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A feasibility study of metabolic phenotyping of dried blood spot specimens in rural Chinese women exposed to household air pollution

Loo, R.L., Lu, Q., Carter, E.M., Liu, S., Clark, S., Wang, Y., Baumgartner, J., Tang, H. and Chan, Q. (2020) A feasibility study of metabolic phenotyping of dried blood spot specimens in rural Chinese women exposed to household air pollution. Journal of Exposure Science & Environmental Epidemiology .

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Exposure–response studies and policy evaluations of household air pollution (HAP) are limited by current methods of exposure assessment which are expensive and burdensome to participants.


We collected 152 dried blood spot (DBS) specimens during the heating and non-heating seasons from 53 women who regularly used biomass-burning stoves for cooking and heating. Participants were enrolled in a longitudinal study in China. Untargeted metabolic phenotyping of DBS were generated using ultra-high performance liquid chromatography coupled with mass spectrometry to exemplify measurement precision and assessment for feasibility to detect exposure to HAP, evaluated by season (high pollution vs. low pollution) and measured personal exposure to fine particulate matter <2.5 μm diameters (PM2.5) and black carbon (BC) in the 48-h prior to collecting the DBS specimen.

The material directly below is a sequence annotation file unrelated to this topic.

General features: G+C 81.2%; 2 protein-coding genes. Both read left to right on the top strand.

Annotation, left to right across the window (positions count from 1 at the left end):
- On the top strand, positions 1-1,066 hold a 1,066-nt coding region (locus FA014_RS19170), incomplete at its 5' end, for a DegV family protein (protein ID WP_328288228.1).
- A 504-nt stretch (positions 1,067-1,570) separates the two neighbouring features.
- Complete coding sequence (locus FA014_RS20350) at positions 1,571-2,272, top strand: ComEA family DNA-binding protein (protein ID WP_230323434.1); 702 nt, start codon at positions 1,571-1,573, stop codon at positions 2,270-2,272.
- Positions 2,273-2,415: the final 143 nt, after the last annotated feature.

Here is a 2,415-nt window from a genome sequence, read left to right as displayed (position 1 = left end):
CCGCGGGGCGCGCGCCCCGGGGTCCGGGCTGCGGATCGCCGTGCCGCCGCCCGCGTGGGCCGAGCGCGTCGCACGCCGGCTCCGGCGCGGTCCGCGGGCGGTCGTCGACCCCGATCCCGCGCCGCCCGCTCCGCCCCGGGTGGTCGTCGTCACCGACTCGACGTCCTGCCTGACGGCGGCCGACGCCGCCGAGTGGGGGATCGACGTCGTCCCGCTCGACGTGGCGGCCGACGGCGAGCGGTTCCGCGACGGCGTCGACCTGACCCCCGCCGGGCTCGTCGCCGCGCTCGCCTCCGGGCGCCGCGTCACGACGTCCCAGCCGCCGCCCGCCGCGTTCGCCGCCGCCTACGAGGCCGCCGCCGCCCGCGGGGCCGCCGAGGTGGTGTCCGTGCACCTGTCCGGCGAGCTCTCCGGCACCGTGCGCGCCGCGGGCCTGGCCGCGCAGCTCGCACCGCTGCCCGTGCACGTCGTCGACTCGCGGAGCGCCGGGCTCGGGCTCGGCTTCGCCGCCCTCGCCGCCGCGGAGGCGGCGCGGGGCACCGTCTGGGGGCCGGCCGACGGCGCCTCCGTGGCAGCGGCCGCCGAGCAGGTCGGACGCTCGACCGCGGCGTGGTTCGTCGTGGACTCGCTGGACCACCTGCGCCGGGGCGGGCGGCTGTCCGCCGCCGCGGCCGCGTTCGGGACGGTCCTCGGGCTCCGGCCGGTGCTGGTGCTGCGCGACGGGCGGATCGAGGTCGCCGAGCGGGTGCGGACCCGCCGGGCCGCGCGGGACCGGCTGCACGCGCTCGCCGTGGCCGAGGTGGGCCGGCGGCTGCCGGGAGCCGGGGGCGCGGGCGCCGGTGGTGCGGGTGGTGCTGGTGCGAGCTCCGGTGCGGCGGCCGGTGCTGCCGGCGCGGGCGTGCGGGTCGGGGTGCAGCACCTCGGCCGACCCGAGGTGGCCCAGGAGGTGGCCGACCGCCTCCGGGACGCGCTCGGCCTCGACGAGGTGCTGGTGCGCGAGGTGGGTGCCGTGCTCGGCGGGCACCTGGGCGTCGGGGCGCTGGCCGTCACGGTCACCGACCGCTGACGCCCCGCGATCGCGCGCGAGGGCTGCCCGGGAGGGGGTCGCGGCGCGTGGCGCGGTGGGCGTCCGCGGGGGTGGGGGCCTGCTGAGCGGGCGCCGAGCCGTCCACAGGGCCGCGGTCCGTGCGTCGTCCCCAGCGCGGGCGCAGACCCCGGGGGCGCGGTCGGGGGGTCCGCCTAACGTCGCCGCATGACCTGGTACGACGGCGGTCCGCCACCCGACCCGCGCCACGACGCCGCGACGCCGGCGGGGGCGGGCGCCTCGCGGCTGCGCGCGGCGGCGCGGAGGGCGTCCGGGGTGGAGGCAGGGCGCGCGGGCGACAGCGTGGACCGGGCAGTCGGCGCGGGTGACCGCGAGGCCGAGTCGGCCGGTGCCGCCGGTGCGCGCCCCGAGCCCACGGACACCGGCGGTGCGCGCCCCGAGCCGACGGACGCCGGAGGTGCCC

Metabolites e.g., amino acids, acyl-carnitines, lyso-phosphorylcholines, sphinganine, and choline were detected in the DBS specimens. Our approach is capable of detecting the differences in personal exposure to HAP whilst showing high analytical reproducibility, coefficient of variance (CV) <15%, meeting the U.S. Food and Drug Administration criteria.


Our results provide a proof of principle that high-resolution metabolic phenotypic data can be generated using a simple DBS extraction method thus suitable for exposure studies in remote, low-resource settings where the collection of serum and plasma is logistically challenging or infeasible. The analytical run time (19 min/specimen) is similar to most global phenotyping methods and therefore suitable for large-scale application.

Item Type: Journal Article
Murdoch Affiliation(s): Australian National Phenome Center
Publisher: Springer Nature
Copyright: © 2020 Springer Nature Limited
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